Mental Competency in Question for Man Accused of Gunning Down Navy Corpsman

Navy corpsman Devon Rideout (right) was shot and killed on July 20, 2018. (Facebook)
Navy corpsman Devon Rideout (right) was shot and killed on July 20, 2018. (Facebook)

VISTA -- The criminal case against an Oceanside man accused of gunning down his neighbor as she walked her puppy was put on hold Friday after the defense attorney called her client's competency into question.

In November, a judge will decide if defendant Eduardo Arriola is mentally competent to face trial or will need to be sent to Patton State Hospital, a state mental hospital that also cares for inmates who have been deemed incompetent to stand trial.

Deputy District Attorney Keith Watanabe has said that Arriola, a former Marine, has a diagnosis of schizophrenia.

Arriola's attorney did not immediately respond to a request for comment.

Arriola, 26, is accused of shooting Devon Rideout, 24, steps from the front door of her apartment on Los Arbolitos Boulevard, north of state Route 76, shortly before 4 p.m. July 20, 2018.

Rideout, a Navy Corpsman, was still in uniform. Arriola was arrested at the scene.

During the ensuing investigation, police lifted the hood of Arriola's 2018 Toyota. There, on a plastic reservoir, scrawled with a black marker, they found a list of words and names.

Among the names: Rideout. At the bottom of the list an abbreviation: R.I.P.

Arriola, who was reportedly attending a community college, lived with his family in the apartment above the victim, Watanabe said. According to the prosecutor, there is no indication that the victim and her accused killer had any sort of relationship.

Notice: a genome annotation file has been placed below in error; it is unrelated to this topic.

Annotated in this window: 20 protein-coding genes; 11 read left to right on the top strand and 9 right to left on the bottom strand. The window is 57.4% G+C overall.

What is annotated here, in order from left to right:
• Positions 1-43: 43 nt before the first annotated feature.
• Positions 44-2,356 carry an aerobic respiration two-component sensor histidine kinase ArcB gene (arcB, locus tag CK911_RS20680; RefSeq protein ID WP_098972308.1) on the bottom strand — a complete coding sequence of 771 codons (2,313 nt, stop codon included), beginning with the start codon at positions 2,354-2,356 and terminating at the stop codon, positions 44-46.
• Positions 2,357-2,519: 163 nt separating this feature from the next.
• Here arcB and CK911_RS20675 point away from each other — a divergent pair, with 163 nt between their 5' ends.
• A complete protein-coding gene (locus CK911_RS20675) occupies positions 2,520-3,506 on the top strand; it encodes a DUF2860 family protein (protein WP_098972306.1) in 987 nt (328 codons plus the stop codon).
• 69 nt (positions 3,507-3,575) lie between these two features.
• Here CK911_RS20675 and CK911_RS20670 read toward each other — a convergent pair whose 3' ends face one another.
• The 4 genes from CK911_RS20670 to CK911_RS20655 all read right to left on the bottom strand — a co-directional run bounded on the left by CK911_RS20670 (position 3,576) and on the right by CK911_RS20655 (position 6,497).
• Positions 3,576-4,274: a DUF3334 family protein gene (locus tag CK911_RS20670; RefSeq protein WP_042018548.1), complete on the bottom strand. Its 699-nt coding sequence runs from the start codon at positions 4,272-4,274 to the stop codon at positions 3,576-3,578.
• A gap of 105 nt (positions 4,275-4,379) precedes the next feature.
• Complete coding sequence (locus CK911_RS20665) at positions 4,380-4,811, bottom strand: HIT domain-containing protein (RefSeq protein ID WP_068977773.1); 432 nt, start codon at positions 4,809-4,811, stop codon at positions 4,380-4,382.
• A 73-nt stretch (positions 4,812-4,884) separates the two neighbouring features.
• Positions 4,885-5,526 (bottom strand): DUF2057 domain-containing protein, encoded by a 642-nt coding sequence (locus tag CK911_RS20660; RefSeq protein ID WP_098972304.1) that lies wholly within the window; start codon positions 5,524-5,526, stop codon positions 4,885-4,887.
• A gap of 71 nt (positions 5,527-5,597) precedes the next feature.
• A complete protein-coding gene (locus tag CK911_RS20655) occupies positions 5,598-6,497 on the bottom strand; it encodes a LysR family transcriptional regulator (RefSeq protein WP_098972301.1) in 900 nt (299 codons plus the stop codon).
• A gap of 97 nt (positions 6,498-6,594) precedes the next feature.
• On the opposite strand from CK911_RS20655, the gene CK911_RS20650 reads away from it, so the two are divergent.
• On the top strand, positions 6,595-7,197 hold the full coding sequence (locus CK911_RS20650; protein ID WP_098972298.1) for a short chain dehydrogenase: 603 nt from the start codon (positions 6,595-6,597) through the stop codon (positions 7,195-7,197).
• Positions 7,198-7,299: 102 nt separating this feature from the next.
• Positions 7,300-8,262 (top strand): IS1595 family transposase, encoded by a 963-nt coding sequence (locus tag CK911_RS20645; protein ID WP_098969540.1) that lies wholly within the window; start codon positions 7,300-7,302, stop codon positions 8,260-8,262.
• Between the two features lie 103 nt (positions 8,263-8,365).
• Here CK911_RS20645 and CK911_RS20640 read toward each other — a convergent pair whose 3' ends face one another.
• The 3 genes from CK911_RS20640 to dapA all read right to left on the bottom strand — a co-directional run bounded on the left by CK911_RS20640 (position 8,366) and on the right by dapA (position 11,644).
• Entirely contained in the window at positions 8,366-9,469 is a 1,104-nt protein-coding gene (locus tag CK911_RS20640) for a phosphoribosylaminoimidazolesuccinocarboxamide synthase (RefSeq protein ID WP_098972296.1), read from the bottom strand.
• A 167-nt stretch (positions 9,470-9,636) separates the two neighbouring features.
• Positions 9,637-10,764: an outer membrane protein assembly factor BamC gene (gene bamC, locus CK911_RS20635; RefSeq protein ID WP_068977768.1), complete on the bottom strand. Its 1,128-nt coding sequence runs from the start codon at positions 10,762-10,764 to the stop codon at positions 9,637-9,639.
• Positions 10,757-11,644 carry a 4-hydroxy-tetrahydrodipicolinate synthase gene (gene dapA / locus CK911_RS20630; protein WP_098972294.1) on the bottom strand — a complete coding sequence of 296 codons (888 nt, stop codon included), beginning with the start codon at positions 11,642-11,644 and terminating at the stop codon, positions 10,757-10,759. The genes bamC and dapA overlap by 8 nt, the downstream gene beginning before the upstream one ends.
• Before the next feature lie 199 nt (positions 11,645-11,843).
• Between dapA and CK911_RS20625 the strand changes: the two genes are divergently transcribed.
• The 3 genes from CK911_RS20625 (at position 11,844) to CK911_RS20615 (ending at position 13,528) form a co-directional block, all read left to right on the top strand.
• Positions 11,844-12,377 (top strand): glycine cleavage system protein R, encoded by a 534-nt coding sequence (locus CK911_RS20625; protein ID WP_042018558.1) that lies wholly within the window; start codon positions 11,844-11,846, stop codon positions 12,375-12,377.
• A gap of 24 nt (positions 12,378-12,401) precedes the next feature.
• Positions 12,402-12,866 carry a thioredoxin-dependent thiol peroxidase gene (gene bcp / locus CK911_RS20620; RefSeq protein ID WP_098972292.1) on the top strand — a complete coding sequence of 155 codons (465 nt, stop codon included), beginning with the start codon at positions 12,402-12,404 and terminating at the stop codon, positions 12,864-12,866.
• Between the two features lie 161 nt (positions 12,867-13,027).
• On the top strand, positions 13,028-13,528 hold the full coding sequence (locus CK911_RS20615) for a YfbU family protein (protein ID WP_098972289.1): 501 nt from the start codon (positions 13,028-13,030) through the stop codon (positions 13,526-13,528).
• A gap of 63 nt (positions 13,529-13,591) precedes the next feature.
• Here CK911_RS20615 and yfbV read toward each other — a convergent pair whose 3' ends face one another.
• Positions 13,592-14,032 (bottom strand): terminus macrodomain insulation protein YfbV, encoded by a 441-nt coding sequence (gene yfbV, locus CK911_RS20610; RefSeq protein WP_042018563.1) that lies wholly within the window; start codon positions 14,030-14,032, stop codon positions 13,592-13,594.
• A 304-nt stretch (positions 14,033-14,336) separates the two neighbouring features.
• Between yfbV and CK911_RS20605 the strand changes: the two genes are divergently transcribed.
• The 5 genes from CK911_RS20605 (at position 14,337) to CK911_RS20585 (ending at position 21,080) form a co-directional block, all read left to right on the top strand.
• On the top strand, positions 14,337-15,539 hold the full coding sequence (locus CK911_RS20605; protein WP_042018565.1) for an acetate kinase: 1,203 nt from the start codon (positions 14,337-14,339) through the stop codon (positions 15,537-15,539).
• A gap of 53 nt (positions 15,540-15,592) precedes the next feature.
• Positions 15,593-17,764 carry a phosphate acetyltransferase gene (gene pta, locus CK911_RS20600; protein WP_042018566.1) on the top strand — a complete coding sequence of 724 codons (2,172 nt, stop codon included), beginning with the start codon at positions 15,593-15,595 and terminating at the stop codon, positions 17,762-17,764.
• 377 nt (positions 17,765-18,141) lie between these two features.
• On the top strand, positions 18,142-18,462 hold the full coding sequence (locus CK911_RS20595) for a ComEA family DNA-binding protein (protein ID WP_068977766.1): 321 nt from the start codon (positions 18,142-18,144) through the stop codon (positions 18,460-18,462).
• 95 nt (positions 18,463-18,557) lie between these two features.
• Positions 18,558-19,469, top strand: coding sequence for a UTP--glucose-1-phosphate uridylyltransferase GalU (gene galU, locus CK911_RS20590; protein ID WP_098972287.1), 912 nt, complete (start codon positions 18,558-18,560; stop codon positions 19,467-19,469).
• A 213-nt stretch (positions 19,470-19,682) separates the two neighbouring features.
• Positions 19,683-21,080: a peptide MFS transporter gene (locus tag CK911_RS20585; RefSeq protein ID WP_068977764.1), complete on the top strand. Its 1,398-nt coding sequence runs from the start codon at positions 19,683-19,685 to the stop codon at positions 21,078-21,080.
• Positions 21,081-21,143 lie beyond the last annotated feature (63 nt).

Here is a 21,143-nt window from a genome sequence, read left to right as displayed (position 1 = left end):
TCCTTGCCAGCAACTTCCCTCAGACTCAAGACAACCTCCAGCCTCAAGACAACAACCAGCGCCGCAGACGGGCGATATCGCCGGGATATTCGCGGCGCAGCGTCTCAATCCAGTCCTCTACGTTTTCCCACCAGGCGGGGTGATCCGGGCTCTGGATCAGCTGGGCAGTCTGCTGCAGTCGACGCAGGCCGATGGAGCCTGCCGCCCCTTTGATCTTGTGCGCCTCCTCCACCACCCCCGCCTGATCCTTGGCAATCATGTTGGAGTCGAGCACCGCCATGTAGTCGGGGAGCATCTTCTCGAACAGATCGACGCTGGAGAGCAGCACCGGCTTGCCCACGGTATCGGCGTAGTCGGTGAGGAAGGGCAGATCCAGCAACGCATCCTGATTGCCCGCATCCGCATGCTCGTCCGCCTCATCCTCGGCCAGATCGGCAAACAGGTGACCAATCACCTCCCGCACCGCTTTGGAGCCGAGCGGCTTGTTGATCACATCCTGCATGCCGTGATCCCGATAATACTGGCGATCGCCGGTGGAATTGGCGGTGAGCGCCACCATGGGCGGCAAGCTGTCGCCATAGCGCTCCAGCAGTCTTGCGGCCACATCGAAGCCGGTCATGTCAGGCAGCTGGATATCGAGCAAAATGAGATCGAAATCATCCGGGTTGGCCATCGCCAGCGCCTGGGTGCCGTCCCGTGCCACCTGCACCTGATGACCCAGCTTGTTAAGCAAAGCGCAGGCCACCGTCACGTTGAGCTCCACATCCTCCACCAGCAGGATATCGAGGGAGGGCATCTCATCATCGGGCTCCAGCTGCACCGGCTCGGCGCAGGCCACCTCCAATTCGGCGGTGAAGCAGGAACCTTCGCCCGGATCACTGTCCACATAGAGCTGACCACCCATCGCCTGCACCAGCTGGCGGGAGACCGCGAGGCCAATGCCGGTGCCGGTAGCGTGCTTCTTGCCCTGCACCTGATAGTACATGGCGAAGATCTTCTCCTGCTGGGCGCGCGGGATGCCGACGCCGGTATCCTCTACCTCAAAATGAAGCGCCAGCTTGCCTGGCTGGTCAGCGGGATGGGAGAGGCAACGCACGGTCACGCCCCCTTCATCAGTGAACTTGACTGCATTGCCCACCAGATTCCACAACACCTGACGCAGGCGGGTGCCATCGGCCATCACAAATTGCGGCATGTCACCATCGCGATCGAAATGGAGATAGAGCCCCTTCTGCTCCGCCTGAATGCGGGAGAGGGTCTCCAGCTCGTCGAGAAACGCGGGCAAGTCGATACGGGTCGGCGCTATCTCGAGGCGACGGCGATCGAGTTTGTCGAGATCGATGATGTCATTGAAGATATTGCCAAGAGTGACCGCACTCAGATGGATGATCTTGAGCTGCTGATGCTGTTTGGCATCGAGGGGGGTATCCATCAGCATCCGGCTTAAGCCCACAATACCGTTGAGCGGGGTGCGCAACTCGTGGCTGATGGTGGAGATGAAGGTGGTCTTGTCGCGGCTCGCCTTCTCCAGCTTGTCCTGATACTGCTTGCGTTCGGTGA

The defendant has pleaded not guilty to murder and a special-circumstance allegation of lying in wait -- an allegation that gives prosecutors the option of seeking the death penalty in this case or life in prison without the possibility of parole, if Arriola is convicted.

The District Attorney's Office has not yet announced which option it will seek in this case.

After his preliminary hearing in April, Arriola's attorney indicated there was a possibility her client might enter a plea of not guilty by reason of insanity.

Arriola's attorney, Lindsay Itzhaki, did not immediately respond Friday to a request for comment. 

This article is written by Teri Figueroa from The San Diego Union-Tribune and was legally licensed via the Tribune Content Agency through the NewsCred publisher network. Please direct all licensing questions to

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